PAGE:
The final plenary was given by the entrepreneur Antonio Rodriguez, founder of tabblo (which he subsequently sold to HP). Here are a few of my notes from the talk:

  • success = [e.hack() for e in employees]
  • Every machine can run the full stack. Anyone can check out the full tree and build the full product. Anyone can make a change to any part of the source tree. Everyone has commit bits. Anyone can push to production.
  • 98% of companies start with around 10 people
  • Business vs. tech is a false dichotomy
  • The lean startup should be the emaciated startup

The challenges that he saw for Python were getting people to commit to porting to 3.x so the split wouldn’t continue, need more batteries in the standard library and the packaging problem. I highly recommend waiting for the video and watching it as I am not explaining his talk very well and I thought he gave the best talk that I attended.

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  • http://lateral.netmanagers.com.ar Roberto Alsina

    There is legal pure python code that doesn’t work on Jython and probably never will without changing it because the JVM has some limitations.

    The example I remember is reportlab, which hit a limit in root module object sizes I think (like, if a module has a data structure defined that’s not part of a class and is over 64KB it braks Jython)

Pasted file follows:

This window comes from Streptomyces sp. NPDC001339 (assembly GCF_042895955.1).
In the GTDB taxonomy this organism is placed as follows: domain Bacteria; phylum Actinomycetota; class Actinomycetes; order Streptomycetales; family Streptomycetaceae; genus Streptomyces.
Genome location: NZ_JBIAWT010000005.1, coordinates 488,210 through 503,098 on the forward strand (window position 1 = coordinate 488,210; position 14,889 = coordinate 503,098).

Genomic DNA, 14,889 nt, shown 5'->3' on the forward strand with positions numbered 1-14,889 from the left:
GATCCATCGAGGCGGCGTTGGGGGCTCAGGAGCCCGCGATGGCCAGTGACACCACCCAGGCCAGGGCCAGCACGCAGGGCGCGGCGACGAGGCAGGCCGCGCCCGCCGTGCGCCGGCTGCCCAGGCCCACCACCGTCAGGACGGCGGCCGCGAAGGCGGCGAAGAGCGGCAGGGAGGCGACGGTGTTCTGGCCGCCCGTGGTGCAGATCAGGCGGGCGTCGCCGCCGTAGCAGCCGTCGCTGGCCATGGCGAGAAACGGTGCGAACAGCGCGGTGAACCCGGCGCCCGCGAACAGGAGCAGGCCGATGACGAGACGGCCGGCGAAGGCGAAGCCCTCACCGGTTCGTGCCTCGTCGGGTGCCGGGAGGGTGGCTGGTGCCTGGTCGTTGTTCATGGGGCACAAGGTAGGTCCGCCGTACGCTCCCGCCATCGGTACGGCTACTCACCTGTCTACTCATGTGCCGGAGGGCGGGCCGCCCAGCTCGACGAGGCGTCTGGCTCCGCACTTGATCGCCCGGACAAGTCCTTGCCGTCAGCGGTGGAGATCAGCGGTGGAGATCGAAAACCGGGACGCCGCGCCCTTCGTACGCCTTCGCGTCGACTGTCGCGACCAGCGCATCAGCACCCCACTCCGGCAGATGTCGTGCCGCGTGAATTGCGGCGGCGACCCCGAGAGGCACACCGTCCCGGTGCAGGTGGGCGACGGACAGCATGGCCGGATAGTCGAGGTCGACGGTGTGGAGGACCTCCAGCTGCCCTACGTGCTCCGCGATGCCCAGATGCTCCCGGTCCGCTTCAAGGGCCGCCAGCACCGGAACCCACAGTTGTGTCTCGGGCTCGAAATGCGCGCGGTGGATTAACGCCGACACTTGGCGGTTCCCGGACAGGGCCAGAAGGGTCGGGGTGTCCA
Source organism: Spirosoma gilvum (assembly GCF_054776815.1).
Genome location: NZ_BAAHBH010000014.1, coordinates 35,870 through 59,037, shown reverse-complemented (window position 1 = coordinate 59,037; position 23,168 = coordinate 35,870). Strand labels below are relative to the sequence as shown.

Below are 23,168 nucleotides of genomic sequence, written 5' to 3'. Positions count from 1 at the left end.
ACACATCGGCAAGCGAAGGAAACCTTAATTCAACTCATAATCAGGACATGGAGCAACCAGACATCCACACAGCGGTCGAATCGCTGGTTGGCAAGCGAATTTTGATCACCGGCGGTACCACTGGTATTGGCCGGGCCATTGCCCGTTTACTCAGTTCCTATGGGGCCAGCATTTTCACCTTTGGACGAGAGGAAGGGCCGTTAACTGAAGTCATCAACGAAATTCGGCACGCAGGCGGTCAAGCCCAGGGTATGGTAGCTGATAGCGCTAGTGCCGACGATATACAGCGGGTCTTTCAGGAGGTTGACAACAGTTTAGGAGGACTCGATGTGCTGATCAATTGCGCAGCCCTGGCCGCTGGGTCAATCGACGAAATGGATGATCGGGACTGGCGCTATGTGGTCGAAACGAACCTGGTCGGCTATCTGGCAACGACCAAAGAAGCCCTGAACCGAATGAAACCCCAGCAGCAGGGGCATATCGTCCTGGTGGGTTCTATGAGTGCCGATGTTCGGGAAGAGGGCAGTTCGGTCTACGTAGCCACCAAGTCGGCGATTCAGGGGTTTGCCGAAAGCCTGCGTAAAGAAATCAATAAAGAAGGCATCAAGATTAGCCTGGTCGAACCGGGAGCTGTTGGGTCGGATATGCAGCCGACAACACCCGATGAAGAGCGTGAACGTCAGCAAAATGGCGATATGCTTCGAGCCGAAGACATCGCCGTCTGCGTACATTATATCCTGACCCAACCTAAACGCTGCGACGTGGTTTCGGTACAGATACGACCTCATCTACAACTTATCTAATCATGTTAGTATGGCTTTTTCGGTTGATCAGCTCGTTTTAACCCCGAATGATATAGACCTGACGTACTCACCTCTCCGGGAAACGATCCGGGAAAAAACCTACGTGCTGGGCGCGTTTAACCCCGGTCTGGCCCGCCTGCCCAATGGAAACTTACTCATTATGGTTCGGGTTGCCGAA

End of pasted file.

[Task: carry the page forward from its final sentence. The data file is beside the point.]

• http://code.google.com/p/unladen-swallow/ Collin Winter

    Hey Mike, just wanted to note that the example I gave in the Sunday talk was of one particular optimization that yielded 20% performance in Django. We now run the Django benchmark 60% than CPython.

    The code changes, if you’re curious, are here: http://codereview.appspot.com/217052/show

    Thanks,
    Collin Winter

  • http://code.google.com/p/unladen-swallow/ Collin Winter

    Hey Mike, just wanted to note that the example I gave in the Sunday talk was of one particular optimization that yielded 20% performance in Django. We now run the Django benchmark 60% than CPython.